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Authors: Bill O'Reilly

Kids Are Americans Too

Kids Are Americans Too
Bill O'Reilly
and Charles Flowers

This book is for Madeline and Spencer,
who hopefully will develop into great
Americans and improve their country.
Your Dad Loves You.

—B.O'R.

For Sharon Canup , whose dry wit and
good heart are missed, but essential to
these pages.

—C.F.

CONTENTS
ACKNOWLEDGMENTS

Could not have been done without ace
agent Eric Simonoff, purveyor of
calm Makeda Wubneh, excellent editor
Hope Innelli, and keeper of the domestic
flame Maureen O'Reilly.

—B.O'R.

Long ago, Brainerd Junior High School
teacher “Lassie” Munsey labored tirelessly
against great odds to teach a raucous
all-boy class about our rights. Hope this
book gets it right, Miss Munsey.

—C.F.

Welcome to the real world.

That's right…The real deal: life in the United States of America, where you are a citizen. Millions all over the world would like to be in your sneakers…So together let's begin looking at the countless reasons why.

A QUICK BITE OF REALITY TV

SETTING:
Friday Harbor, a quiet village on an island off the coast of Washington State. Boats, gulls, waves, breezes—you know the kind of thing.

SCENE:
The modest home of single mother Carmen Dixon and her daughter Lacy, fourteen. Mom's home alone. The phone rings.

Mrs. Dixon:
Hello?

Sheriff:
Mrs. Dixon, this is Sheriff Cumming.

Mrs. Dixon:
Is Lacy all right?

Sheriff:
She's fine, ma'am, so far as I know. But she's got a boyfriend who may be in trouble.

Mrs. Dixon:
I knew it. It's Oliver. He's too old for her. He's seventeen.

Sheriff:
Well, I think he mugged an old lady downtown and ran off with her purse.

Mrs. Dixon:
Lacy would never be involved in something like that.

Sheriff:
Yes, ma'am. But maybe Oliver—you know how he is—would brag to her, and tell her what he did with the purse.

Mrs. Dixon:
I see. Well, I'll do what I can.

Sheriff:
Thanks.

Mrs. Dixon puts down the receiver just as her daughter walks in. The phone rings again.

Lacy:
That's probably Oliver, Mom. I'll take it on the extension in my bedroom.

The girl walks into the next room. Her mother very quietly picks up the kitchen phone.

Oliver:
(on telephone, laughing)—and then I took out the money and threw the old lady's purse into those weeds near the railroad crossing.

CUT.

Okay, this little slice of reality TV might not make the top ten, but it's all true. It happened, and so did a lot more than that, as you'll see. I think the whole story is a good “tease,” as we say in TV, for this little book about your rights as an American kid.

Mrs. Dixon told the sheriff what she heard about the purse…He found it, along with other evidence about the crime. Oliver was arrested, convicted in a jury trial, and sentenced to two years in jail.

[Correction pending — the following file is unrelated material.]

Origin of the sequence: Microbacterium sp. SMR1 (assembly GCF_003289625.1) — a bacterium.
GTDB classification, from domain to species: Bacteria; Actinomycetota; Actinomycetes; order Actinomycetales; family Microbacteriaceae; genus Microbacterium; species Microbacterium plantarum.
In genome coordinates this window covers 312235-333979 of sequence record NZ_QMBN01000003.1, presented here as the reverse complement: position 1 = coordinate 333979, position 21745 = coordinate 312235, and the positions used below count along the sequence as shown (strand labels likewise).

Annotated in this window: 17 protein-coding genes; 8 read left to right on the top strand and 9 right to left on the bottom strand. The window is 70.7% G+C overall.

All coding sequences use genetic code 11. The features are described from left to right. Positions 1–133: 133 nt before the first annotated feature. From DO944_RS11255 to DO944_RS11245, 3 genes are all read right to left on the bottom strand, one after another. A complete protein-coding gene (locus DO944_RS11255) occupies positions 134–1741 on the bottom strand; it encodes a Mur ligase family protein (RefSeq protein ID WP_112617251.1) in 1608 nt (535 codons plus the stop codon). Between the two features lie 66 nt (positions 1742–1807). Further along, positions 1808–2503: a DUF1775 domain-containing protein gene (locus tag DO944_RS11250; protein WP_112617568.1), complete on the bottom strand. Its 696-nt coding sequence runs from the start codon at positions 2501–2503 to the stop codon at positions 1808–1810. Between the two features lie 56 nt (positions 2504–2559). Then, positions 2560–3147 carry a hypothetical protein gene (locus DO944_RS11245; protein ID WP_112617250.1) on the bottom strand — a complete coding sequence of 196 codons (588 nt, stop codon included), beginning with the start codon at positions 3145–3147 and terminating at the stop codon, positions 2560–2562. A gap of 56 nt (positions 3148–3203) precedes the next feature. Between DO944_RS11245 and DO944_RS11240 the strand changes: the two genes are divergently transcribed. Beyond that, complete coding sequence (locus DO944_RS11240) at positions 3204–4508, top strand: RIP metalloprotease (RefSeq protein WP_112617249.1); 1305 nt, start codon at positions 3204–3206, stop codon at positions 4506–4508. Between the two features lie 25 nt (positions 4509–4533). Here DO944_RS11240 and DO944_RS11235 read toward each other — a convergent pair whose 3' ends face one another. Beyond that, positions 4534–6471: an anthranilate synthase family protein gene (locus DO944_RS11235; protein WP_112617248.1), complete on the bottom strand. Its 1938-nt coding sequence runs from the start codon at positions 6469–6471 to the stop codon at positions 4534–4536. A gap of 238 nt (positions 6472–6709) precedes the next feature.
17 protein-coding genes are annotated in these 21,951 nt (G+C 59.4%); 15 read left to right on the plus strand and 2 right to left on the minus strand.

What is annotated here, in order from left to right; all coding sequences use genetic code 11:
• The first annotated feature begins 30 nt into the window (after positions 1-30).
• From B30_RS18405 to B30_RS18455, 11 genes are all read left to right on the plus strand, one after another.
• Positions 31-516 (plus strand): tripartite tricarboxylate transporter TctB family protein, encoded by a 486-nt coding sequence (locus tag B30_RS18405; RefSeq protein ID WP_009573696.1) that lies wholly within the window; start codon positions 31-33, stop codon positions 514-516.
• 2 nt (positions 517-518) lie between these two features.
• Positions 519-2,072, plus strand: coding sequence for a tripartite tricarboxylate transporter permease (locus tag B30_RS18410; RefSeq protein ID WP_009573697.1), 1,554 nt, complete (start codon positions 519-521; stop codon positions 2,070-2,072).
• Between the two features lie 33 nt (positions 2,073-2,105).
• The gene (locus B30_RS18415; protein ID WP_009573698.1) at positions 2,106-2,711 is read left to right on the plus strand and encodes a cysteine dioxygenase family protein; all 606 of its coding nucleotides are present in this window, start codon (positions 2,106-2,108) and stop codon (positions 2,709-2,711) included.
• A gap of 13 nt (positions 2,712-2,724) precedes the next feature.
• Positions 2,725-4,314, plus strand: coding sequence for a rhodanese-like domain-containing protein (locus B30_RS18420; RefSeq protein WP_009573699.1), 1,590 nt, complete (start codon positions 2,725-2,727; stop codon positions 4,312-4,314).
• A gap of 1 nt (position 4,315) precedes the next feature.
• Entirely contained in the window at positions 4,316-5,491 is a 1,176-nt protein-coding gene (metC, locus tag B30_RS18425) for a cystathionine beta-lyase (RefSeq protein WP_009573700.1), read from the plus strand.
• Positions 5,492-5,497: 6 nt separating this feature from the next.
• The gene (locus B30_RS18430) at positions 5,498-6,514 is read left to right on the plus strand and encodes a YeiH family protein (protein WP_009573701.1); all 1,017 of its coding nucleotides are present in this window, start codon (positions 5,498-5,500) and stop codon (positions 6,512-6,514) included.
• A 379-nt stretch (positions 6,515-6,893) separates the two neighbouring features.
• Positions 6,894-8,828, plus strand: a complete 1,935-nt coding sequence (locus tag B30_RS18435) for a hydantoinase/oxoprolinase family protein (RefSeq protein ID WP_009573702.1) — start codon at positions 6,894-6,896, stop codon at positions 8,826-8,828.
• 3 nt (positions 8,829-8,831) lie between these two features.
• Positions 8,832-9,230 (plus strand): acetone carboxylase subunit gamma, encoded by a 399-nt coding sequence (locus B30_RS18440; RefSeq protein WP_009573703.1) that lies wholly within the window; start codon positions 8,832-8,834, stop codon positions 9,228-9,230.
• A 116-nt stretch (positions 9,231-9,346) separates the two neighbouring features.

Justice at work?

Not according to the American Civil Liberties Union, which sent lawyers in, mouths blazing, to argue to the court that Lacy's constitutional rights had been violated when her mother eavesdropped on her “private” conversation with her beloved mugger. So what? Well, that meant what Mrs. Dixon heard had not been legally obtained and therefore could not be used as evidence in a trial.

Does that argument make any sense to you? Well, it did to the state's supreme court. The judges agreed that the girl's right to privacy had been violated, so Oliver's conviction was thrown out of court. (He was convicted in a second trial without Mrs. Dixon's testimony, but that's another story.)

Now, it's cool that we all have a right to privacy and that we are free to see to it that it's enforced, but there are a couple of things to think about here. First, does a parent
not
have the right to protect a child from harm? And in this case, wasn't Mrs. Dixon trying to do just that by overseeing her daughter's ties with an obvious criminal? You have your opinion, and others will have other opinions.

Second, is a kid's personal privacy such a basic right that it cannot be overruled by the parent's right? And what about the mugging victim's rights in all of this? Again, you have your opinion, and others will have other opinions.

But with so many different opinions, how can we ever make sense out of situations like this? And how can we know which rights are more important than other rights?

Well, that's exactly what we're going to find out in this book. By the time you've finished reading the final chapter, I hope you'll understand the story of your own personal rights. It looks complicated, at first. But we're going to have some fun with all of this stuff, I promise you.

You see it all the time on TV.

On cop shows, on news programs like mine, someone is yelling, “Hey, I know my rights!”

Well, maybe that person does, but probably not.

Sometimes it's just a lot of stupid shouting. Showing off. Like the Spartans and Persians in the movie
300.
They give a bad name to “discussion of rights.”